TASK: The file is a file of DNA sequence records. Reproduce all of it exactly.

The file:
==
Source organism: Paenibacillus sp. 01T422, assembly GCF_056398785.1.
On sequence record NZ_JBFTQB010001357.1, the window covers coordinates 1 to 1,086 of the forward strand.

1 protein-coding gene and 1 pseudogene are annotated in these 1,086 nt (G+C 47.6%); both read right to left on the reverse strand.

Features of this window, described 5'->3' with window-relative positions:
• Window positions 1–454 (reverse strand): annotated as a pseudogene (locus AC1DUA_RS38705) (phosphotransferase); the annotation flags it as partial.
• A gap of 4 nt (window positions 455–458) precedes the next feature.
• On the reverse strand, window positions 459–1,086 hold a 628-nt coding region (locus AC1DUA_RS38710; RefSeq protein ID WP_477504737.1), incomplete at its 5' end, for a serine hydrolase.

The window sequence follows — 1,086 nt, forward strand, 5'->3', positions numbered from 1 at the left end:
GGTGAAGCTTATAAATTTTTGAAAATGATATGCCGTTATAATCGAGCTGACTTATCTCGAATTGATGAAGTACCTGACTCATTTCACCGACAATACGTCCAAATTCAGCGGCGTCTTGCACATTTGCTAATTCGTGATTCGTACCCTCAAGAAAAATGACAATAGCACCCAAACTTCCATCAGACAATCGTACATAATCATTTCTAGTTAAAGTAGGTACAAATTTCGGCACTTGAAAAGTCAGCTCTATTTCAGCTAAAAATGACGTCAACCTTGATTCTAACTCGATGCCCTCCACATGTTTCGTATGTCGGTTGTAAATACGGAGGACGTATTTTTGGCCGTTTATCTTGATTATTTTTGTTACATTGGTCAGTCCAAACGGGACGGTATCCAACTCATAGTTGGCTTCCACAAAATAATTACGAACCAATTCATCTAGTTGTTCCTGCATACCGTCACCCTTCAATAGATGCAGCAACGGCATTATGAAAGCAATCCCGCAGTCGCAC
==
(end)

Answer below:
Source organism: Paenibacillus sp. 01T422, assembly GCF_056398785.1.
On sequence record NZ_JBFTQB010001357.1, the window covers coordinates 1 to 1,086 of the forward strand.

1 protein-coding gene and 1 pseudogene are annotated in these 1,086 nt (G+C 47.6%); both read right to left on the reverse strand.

Features of this window, described 5'->3' with window-relative positions:
• Window positions 1–454 (reverse strand): annotated as a pseudogene (locus AC1DUA_RS38705) (phosphotransferase); the annotation flags it as partial.
• A gap of 4 nt (window positions 455–458) precedes the next feature.
• On the reverse strand, window positions 459–1,086 hold a 628-nt coding region (locus AC1DUA_RS38710; RefSeq protein ID WP_477504737.1), incomplete at its 5' end, for a serine hydrolase.

The window sequence follows — 1,086 nt, forward strand, 5'->3', positions numbered from 1 at the left end:
GGTGAAGCTTATAAATTTTTGAAAATGATATGCCGTTATAATCGAGCTGACTTATCTCGAATTGATGAAGTACCTGACTCATTTCACCGACAATACGTCCAAATTCAGCGGCGTCTTGCACATTTGCTAATTCGTGATTCGTACCCTCAAGAAAAATGACAATAGCACCCAAACTTCCATCAGACAATCGTACATAATCATTTCTAGTTAAAGTAGGTACAAATTTCGGCACTTGAAAAGTCAGCTCTATTTCAGCTAAAAATGACGTCAACCTTGATTCTAACTCGATGCCCTCCACATGTTTCGTATGTCGGTTGTAAATACGGAGGACGTATTTTTGGCCGTTTATCTTGATTATTTTTGTTACATTGGTCAGTCCAAACGGGACGGTATCCAACTCATAGTTGGCTTCCACAAAATAATTACGAACCAATTCATCTAGTTGTTCCTGCATACCGTCACCCTTCAATAGATGCAGCAACGGCATTATGAAAGCAATCCCGCAGTCGCAC